Georgia Mayors Not Thrilled With Governor's COVID Move

Gov. Kemp is loosening restrictions starting Friday
By John Johnson,  Newser Staff
Posted Apr 21, 2020 10:20 AM CDT
Atlanta Mayor Disagrees With Governor's Virus Move
Atlanta Mayor Keisha Lance Bottoms waits to speak at the Atlanta Press Club in this 2019 file photo.   (AP Photo/Andrea Smith)

Much has been written about the friction between the states and the federal government on the coronavirus. Now comes friction on a different level—between governors and the mayors of cities on how fast to reopen. It's now showing up in Georgia, where Gov. Brian Kemp declared that businesses such as gyms, bowling alleys, hair salons, and tattoo parlors can reopen Friday, provided they abide by social distancing requirements. Coverage:

  • Atlanta: The mayor of Georgia's biggest city says Kemp didn't consult with her or other big-city mayors before his announcement. "I've spoken with several leaders across this state," says Keisha Bottoms, per Politico. "So we really are at a loss, and I am concerned as a mother and as the mayor of our capital city." The mayor stressed she has a good working relationship with Kemp, "but as I look at the data and as I talk with our public health officials, I don't see that it's based on anything that's logical."
  • Savannah: The mayor of Savannah, Van Johnson, has similar worries, telling CNN that Kemp's order is "not based on any type of science or best practices." He said Savannah's coronavirus numbers were still rising, "so this just blows our mind."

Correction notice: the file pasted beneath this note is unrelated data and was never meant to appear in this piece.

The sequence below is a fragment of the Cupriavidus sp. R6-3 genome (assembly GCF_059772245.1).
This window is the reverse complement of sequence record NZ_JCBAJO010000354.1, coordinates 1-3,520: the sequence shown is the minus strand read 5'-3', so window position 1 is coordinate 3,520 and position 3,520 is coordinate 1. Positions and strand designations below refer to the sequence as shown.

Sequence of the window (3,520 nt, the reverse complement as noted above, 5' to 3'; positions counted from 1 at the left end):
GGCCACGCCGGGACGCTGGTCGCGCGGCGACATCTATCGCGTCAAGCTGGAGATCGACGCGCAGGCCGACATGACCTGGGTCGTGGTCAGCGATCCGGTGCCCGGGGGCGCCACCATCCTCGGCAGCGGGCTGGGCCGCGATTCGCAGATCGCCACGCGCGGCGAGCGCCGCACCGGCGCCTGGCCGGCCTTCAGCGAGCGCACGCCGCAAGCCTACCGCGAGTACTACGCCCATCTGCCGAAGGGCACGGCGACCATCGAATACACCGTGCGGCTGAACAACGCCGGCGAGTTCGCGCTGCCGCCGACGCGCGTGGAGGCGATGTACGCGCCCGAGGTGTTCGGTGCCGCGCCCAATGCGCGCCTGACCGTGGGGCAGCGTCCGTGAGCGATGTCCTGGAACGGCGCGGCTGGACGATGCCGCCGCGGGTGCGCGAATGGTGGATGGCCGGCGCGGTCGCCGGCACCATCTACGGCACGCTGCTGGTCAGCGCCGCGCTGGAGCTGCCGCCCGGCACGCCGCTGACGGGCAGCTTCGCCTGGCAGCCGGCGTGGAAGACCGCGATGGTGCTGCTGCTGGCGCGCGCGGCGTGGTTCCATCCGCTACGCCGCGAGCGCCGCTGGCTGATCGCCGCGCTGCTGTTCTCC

• The conflict: Kemp's order stipulates that local officials can't issue more restrictive rules than his own. On Monday, he defended his decision as "surgical, targeted, and methodical" and said it was designed to protect both lives and "livelihoods," per the Atlanta Journal-Constitution. He also argued that state cases have "flattened and appear to be declining." The story counters his optimism with the opinion of Dr. Marc Lipsitch of the Harvard TH Chan School of Public Health. "It's a very big risk," he said, because "if you open up enough, it's almost ... certain" the virus will intensify in the state.
  • Atlanta, II: Mayor Bottoms told ABC News Monday night that while she can't overrule the governor and lock down her city, she disagrees with the move and will continue to urge residents to stay home. "We don't know what the governor is looking at, but what I do know is we have nearly 19,000 people who have tested positive as of this evening," she said. And as Kemp, a Republican, was announcing his decision, the Democratic mayor announced the formation of an advisory council on when Atlanta should loosen restrictions, reports the Daily Beast. Its "plan of action" is due May 15.
  • The politics: The "predictable" next phase of the coronavirus crisis is sure to be bitter partisan politics, write Mike Allen and Jim VandeHei at Axios. They note that, generally, "conservatives live in states with fewer cases and consume far more skeptical coverage of the virus threat," while "liberals, especially in big cities, experience more death and consume far more ominous coverage." Consider that the latest states to loosen restrictions—Georgia, South Carolina, and Tennessee—are Southern states run by GOP governors. The upshot is that upcoming debates about the virus will likely "devolve into Fox vs. MSNBC food fights."
(Read more Atlanta stories.)

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